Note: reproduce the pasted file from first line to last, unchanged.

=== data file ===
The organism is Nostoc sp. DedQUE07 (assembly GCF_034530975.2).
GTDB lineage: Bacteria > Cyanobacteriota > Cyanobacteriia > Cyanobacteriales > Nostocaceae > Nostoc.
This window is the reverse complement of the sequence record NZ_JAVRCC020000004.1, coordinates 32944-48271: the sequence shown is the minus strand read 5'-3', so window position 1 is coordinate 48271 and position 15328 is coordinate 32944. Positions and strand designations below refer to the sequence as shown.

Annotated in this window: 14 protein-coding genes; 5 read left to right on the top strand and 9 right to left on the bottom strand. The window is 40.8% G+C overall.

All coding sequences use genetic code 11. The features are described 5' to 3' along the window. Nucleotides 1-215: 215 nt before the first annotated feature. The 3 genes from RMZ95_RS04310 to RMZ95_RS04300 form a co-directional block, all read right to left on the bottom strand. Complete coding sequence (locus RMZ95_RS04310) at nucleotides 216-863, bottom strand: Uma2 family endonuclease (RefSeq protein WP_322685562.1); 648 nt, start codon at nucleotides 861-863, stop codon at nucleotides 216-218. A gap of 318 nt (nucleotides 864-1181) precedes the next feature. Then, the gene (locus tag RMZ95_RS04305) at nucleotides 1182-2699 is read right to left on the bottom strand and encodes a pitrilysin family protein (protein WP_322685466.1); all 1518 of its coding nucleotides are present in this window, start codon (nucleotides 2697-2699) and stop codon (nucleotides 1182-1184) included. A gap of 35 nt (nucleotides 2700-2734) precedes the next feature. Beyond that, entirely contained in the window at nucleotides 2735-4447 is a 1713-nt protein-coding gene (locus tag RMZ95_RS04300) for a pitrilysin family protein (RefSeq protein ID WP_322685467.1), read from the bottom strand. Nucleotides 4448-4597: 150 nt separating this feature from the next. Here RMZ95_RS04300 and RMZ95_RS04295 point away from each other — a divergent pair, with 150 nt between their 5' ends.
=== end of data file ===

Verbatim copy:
The organism is Nostoc sp. DedQUE07 (assembly GCF_034530975.2).
GTDB lineage: Bacteria > Cyanobacteriota > Cyanobacteriia > Cyanobacteriales > Nostocaceae > Nostoc.
This window is the reverse complement of the sequence record NZ_JAVRCC020000004.1, coordinates 32944-48271: the sequence shown is the minus strand read 5'-3', so window position 1 is coordinate 48271 and position 15328 is coordinate 32944. Positions and strand designations below refer to the sequence as shown.

Annotated in this window: 14 protein-coding genes; 5 read left to right on the top strand and 9 right to left on the bottom strand. The window is 40.8% G+C overall.

All coding sequences use genetic code 11. The features are described 5' to 3' along the window. Nucleotides 1-215: 215 nt before the first annotated feature. The 3 genes from RMZ95_RS04310 to RMZ95_RS04300 form a co-directional block, all read right to left on the bottom strand. Complete coding sequence (locus RMZ95_RS04310) at nucleotides 216-863, bottom strand: Uma2 family endonuclease (RefSeq protein WP_322685562.1); 648 nt, start codon at nucleotides 861-863, stop codon at nucleotides 216-218. A gap of 318 nt (nucleotides 864-1181) precedes the next feature. Then, the gene (locus tag RMZ95_RS04305) at nucleotides 1182-2699 is read right to left on the bottom strand and encodes a pitrilysin family protein (protein WP_322685466.1); all 1518 of its coding nucleotides are present in this window, start codon (nucleotides 2697-2699) and stop codon (nucleotides 1182-1184) included. A gap of 35 nt (nucleotides 2700-2734) precedes the next feature. Beyond that, entirely contained in the window at nucleotides 2735-4447 is a 1713-nt protein-coding gene (locus tag RMZ95_RS04300) for a pitrilysin family protein (RefSeq protein ID WP_322685467.1), read from the bottom strand. Nucleotides 4448-4597: 150 nt separating this feature from the next. Here RMZ95_RS04300 and RMZ95_RS04295 point away from each other — a divergent pair, with 150 nt between their 5' ends.